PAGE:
Doorstop is a tool to execute managed .NET assemblies inside Unity as early as possible.
This is a total rewrite of UnityDoorstop 3. See list of breaking changes for more information.
- Runs first: Doorstop runs its code before Unity can do so
- Configurable: An elementary configuration file allows you to specify your assembly to execute
- Multiplatform: Supports Windows, Linux, macOS
- Debugger support: Allows to debug managed assemblies in Visual Studio, Rider or dnSpy without modifications to Mono
Unity runtime support
Doorstop supports executing .NET assemblies in both Unity Mono and Il2Cpp runtimes. Depending on the runtime the game uses, Doorstop tries to run your assembly as follows:
- On Unity Mono, your assembly is executed in the same runtime. As a result
- You don't need to include your custom Common Language Runtime (CLR); the one bundled with the game is used
- Your assembly is run alongside other Unity code
- You can access all Unity API directly
- On Il2Cpp, your assembly is executed in CoreCLR runtime because Il2Cpp cannot run managed assemblies. As a result:
- You need to include .NET 6 or newer CoreCLR runtime with your managed assembly
- Your assembly is run in a runtime that is isolated from Il2Cpp
- You can access Il2Cpp runtime by interacting with its native
Doorstop uses xmake to build the project. To build, run
Available build options:
-with_logging: build with logging enabled
-arch: the architectures to build for, separated by commas (e.g.
-debug: build in debug mode (currently only for *nix)
Note: Initial build times are usually slower because the build script automatically downloads and installs xmake.
On Unix, xmake is built directly from the source code.
Minimal injection example
To have Doorstop inject your code, create
Entrypoint class into
Define a public static
Start method in it:
public static void Start()
File.WriteAllText("doorstop_hello.log", "Hello from Unity!");
You can then define any code you want in
NOTE: On UnityMono, Doorstop bootstraps your assembly with a minimal number of assemblies and minimal configuration. This early execution allows for some interesting tricks, like redirecting the loading of some game assemblies. Bear also in mind that some of the Unity runtime is not initialized at such an early stage, limiting the code you can execute. You might need to appropriately pause the execution of your code until the moment you want to modify the game.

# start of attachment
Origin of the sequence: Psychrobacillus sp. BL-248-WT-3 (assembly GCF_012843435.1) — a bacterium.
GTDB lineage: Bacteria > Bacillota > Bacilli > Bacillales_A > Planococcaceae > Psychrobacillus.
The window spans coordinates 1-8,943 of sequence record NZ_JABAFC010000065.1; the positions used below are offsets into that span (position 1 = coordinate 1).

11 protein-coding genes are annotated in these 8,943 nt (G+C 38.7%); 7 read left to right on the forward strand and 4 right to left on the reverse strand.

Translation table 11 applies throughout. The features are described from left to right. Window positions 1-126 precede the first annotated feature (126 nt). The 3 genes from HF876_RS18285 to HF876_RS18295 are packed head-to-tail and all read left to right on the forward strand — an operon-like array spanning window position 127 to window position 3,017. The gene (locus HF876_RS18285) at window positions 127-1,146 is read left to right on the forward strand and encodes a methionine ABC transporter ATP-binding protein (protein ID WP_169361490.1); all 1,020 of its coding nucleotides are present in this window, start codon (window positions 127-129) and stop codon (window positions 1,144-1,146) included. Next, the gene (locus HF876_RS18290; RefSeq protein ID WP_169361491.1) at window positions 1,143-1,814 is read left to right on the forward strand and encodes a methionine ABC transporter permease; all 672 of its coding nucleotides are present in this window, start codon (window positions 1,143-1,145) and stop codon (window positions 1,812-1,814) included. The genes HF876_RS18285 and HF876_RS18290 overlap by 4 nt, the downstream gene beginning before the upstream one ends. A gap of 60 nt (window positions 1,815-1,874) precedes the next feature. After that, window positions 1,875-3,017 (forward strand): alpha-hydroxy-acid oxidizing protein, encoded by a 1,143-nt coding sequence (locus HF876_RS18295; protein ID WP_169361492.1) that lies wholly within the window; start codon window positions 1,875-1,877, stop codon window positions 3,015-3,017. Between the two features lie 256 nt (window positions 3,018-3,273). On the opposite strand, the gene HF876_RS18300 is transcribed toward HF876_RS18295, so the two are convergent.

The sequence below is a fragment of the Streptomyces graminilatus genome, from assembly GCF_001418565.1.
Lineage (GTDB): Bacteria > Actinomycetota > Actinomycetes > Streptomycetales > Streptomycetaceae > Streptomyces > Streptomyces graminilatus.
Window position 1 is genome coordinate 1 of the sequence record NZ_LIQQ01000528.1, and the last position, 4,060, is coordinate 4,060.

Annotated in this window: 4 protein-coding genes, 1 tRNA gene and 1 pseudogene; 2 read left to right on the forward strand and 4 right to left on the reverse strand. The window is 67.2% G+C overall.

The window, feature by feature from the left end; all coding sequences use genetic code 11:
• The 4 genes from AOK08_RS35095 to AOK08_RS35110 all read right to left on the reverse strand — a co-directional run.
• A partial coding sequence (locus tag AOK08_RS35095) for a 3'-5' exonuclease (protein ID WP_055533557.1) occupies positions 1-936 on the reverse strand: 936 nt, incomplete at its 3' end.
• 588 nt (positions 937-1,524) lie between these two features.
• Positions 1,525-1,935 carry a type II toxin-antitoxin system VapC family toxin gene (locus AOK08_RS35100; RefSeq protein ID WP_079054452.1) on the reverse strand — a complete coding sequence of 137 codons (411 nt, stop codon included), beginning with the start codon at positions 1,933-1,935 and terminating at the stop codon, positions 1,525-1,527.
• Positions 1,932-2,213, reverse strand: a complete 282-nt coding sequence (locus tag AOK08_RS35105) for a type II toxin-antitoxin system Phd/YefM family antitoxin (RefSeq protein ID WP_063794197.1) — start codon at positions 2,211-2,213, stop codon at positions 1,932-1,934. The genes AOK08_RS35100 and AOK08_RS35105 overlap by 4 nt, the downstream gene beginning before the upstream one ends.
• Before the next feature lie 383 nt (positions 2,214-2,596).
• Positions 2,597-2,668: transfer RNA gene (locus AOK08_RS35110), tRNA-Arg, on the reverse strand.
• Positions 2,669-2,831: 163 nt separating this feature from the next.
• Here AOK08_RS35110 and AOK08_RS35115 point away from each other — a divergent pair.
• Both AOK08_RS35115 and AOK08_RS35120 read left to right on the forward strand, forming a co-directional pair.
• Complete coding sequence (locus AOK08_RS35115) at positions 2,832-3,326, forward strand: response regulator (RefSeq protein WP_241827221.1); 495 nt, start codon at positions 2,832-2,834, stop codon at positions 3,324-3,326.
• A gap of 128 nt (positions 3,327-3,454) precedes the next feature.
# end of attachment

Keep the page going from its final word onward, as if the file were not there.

Doorstop environment variables
Doorstop sets some environment variables useful for code execution:
|Always set to
TRUE. Use to determine if your code is run via Doorstop.
|Path to the assembly executed by Doorstop relative to the current working directory.
|Path to the application executable where the injected assembly is run.
|UnityMono: Path to the game's
Managed folder. Il2Cpp: Path to CoreCLR's base class library folder.
|Paths where the runtime searchs assemblies from by default, separated by OS-specific separator (
; on windows and
: on *nix).
|Only on UnityMono: Full path to the mono runtime library.
Doorstop 4 supports debugging the assemblies in the runtime. At the moment, debugging is somewhat limited depending on the runtime.
Debugging in UnityMono
At the moment, debugging is supported in Unity 2017+ games.
To enable debugging, set
true and optionally change the debug server address via
debug_address (see configuration options).
After launching the game, you may connect to the debugger using the server address (default is
By default, the game won't wait for the debugger to connect; you may change the behaviour with the
If you use dnSpy, you can use the
Debug > Start Debugging > Debug engine > Unityoption, automatically setting the correct debugging configuration.
Doorstop detects dnSpy and automatically enables debugging without any extra configuration.
Debugging in Il2Cpp
Debugging is automatically enabled in CoreCLR.
To start debugging, compile your DLL in debug mode (with embedded or portable symbols) and start the game with the debugger of your choice.
Alternatively, attach a debugger to the game once it is running. All standard CoreCLR debuggers should detect the CoreCLR runtime in the game.
Moreover, hot reloading is supported for Visual Studio, Rider and other debuggers with .NET 6 hot reloading feature enabled.
Note that you can only debug managed code! Because the game code is unmanaged (i.e. Il2Cpp), you cannot directly debug the actual game code. Consider using native debuggers like GDB and visual debugging tools like IDA or Ghidra to debug actual game code.
Doorstop is highly configurable based on your needs and the environment you want to use. There are two ways to configure Doorstop: via config and CLI arguments.
Via configuration file
The following CLI arguments are available on both *nix, and Windows builds:
All Doorstop arguments start with
--doorstop- and always contain an argument. The arguments can be of the following type:
string= any sequence of characters and numbers. Wrap into
"s if the string contains spaces
|Enable or disable Doorstop.
|Only on Windows: If
true Unity's output log is redirected to
|Path to the assembly to load and execute.
|Overrides default Mono DLL search path
|If true, Mono debugger server will be enabled
|Whether to suspend the game execution until the debugger is attached.
|The address to use for the Mono debugger server.
|Path to coreclr library that contains the CoreCLR runtime
|Path to the directory containing the managed core libraries for CoreCLR (